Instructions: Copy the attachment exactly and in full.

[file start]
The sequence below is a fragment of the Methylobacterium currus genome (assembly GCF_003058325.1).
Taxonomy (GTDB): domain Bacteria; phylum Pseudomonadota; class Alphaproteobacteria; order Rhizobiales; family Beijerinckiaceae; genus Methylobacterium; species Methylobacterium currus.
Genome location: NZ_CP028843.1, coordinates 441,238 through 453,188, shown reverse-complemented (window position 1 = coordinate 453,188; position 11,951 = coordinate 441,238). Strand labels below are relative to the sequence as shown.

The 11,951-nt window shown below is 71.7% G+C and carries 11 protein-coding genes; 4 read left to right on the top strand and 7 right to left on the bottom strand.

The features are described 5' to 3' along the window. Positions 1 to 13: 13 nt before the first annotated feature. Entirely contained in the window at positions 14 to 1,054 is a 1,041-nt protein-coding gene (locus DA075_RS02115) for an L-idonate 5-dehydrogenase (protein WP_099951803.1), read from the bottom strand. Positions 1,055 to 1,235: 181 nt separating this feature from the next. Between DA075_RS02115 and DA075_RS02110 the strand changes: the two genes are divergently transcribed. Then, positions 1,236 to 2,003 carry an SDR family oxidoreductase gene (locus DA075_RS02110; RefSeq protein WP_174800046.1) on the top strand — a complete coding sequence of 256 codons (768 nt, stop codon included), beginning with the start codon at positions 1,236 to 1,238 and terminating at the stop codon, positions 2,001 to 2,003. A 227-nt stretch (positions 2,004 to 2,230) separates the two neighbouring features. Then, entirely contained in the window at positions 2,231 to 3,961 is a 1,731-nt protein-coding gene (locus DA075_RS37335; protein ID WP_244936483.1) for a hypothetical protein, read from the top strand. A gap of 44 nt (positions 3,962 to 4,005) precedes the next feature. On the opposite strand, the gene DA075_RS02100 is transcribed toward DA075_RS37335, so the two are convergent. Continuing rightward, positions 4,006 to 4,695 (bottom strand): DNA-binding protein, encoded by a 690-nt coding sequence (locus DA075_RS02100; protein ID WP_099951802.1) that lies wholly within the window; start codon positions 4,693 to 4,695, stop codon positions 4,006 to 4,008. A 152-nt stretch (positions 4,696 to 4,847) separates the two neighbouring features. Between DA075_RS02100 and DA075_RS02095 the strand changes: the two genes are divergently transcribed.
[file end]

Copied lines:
The sequence below is a fragment of the Methylobacterium currus genome (assembly GCF_003058325.1).
Taxonomy (GTDB): domain Bacteria; phylum Pseudomonadota; class Alphaproteobacteria; order Rhizobiales; family Beijerinckiaceae; genus Methylobacterium; species Methylobacterium currus.
Genome location: NZ_CP028843.1, coordinates 441,238 through 453,188, shown reverse-complemented (window position 1 = coordinate 453,188; position 11,951 = coordinate 441,238). Strand labels below are relative to the sequence as shown.

The 11,951-nt window shown below is 71.7% G+C and carries 11 protein-coding genes; 4 read left to right on the top strand and 7 right to left on the bottom strand.

The features are described 5' to 3' along the window. Positions 1 to 13: 13 nt before the first annotated feature. Entirely contained in the window at positions 14 to 1,054 is a 1,041-nt protein-coding gene (locus DA075_RS02115) for an L-idonate 5-dehydrogenase (protein WP_099951803.1), read from the bottom strand. Positions 1,055 to 1,235: 181 nt separating this feature from the next. Between DA075_RS02115 and DA075_RS02110 the strand changes: the two genes are divergently transcribed. Then, positions 1,236 to 2,003 carry an SDR family oxidoreductase gene (locus DA075_RS02110; RefSeq protein WP_174800046.1) on the top strand — a complete coding sequence of 256 codons (768 nt, stop codon included), beginning with the start codon at positions 1,236 to 1,238 and terminating at the stop codon, positions 2,001 to 2,003. A 227-nt stretch (positions 2,004 to 2,230) separates the two neighbouring features. Then, entirely contained in the window at positions 2,231 to 3,961 is a 1,731-nt protein-coding gene (locus DA075_RS37335; protein ID WP_244936483.1) for a hypothetical protein, read from the top strand. A gap of 44 nt (positions 3,962 to 4,005) precedes the next feature. On the opposite strand, the gene DA075_RS02100 is transcribed toward DA075_RS37335, so the two are convergent. Continuing rightward, positions 4,006 to 4,695 (bottom strand): DNA-binding protein, encoded by a 690-nt coding sequence (locus DA075_RS02100; protein ID WP_099951802.1) that lies wholly within the window; start codon positions 4,693 to 4,695, stop codon positions 4,006 to 4,008. A 152-nt stretch (positions 4,696 to 4,847) separates the two neighbouring features. Between DA075_RS02100 and DA075_RS02095 the strand changes: the two genes are divergently transcribed.